The two-sample t-test was performed to investigate the ReHo difference between the PSPD and HC groups. Compared to HC, patients with PSPD showed significantly decreased ReHo in the bilateral S1, posterior cerebellum and occipital lobe (Fig 2A and Table 2) while increased ReHo values in the left superior frontal gyrus (SFG), left inferior frontal gyrus (IFG), bilateral middle frontal gyrus (MFG), medial PFC (mPFC), bilateral inferior parietal lobule (IPL) and posterior cingulate gyrus (PCC)/precuneus (Fig 2A). Given the differences in age and gender and the effect of head motion on results, a two-sample t-test was also performed with removing the effect of age, gender and head motion (P<0.05, AlphaSim-corrected). Comparing with the results without removing the covariates (age, gender and head motion), a new cluster emerged at left supramarginal gyrus while left IPL and PCC/precuneus became non-significant in the regions with increased ReHo values after eliminating these covariates (Table 3). The present study primarily focused on the results with removing the covariates (Fig 2B).

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Fig 2. Brain regions showing ReHo difference between PSPD group and healthy controls without (A) and with (B) removing the effect of age, gender and head motions.

Red and blue denote higher and lower ReHo in PSPD patients relative to HC subjects, respectively, and the color bars indicate the t-value. The statistical threshold was set at p<0.05 (AlphaSim-corrected).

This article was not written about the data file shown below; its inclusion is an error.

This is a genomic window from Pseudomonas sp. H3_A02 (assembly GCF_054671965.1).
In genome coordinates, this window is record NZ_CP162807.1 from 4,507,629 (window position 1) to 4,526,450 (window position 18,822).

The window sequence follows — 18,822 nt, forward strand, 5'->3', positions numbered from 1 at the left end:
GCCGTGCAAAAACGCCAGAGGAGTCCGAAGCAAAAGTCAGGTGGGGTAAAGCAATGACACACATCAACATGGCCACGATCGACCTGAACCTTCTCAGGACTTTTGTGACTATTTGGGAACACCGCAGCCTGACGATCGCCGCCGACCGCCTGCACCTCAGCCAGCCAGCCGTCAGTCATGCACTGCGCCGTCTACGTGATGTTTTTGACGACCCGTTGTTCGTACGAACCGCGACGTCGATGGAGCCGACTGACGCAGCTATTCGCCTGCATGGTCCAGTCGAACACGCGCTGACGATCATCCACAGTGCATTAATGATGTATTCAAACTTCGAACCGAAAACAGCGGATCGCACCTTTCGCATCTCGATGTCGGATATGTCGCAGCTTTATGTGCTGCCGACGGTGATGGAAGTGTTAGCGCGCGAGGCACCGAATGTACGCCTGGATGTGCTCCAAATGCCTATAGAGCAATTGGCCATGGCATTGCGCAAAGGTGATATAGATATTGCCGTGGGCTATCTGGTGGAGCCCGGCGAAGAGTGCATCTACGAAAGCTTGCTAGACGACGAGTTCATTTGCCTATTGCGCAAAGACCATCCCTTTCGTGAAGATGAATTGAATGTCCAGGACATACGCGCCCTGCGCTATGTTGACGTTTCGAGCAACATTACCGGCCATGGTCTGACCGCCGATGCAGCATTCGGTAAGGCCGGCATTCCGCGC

https://doi.org/10.1371/journal.pone.0151360.g002

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Table 2. Regions showing significantly lower ReHo in PSPD group than HC.

https://doi.org/10.1371/journal.pone.0151360.t002

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Table 3. Regions showing significantly higher ReHo in PSPD group than HC.

https://doi.org/10.1371/journal.pone.0151360.t003

Correlations between ReHo and VAS, SAS, SDS scores

The significantly (p< 0.05, uncorrected) positive correlations were found between mean ReHo of the left MFG and VAS scores, and between mean ReHo of both left supramarginal gyrus and right IPL and SAS scores. The r values were 0.595 (p = 0.032,), 0.614 (p = 0.025), and 0.736 (p = 0.004), respectively (Fig 3). The significant correlation between duration of illness and mean ReHo was not found. In addition, the results of correlation analysis without removing the effect of age, gender and head motion were showed in S1 Fig. Furthermore, the ROC analysis was performed for these three regions. The results showed that the areas under the curves of left MFC, left supramarginal gyrus and right IPL were 0.906 (p <.001), 0.803 (p = 0.003), and 0.903 (p <.001), respectively, which implied that ReHo values of these three regions might be capable of differentiate the two groups. Then, the cut-off value and corresponding sensitivity and specificity of each brain region were further analyzed, and the results were displayed in S2 Fig and S1 Table.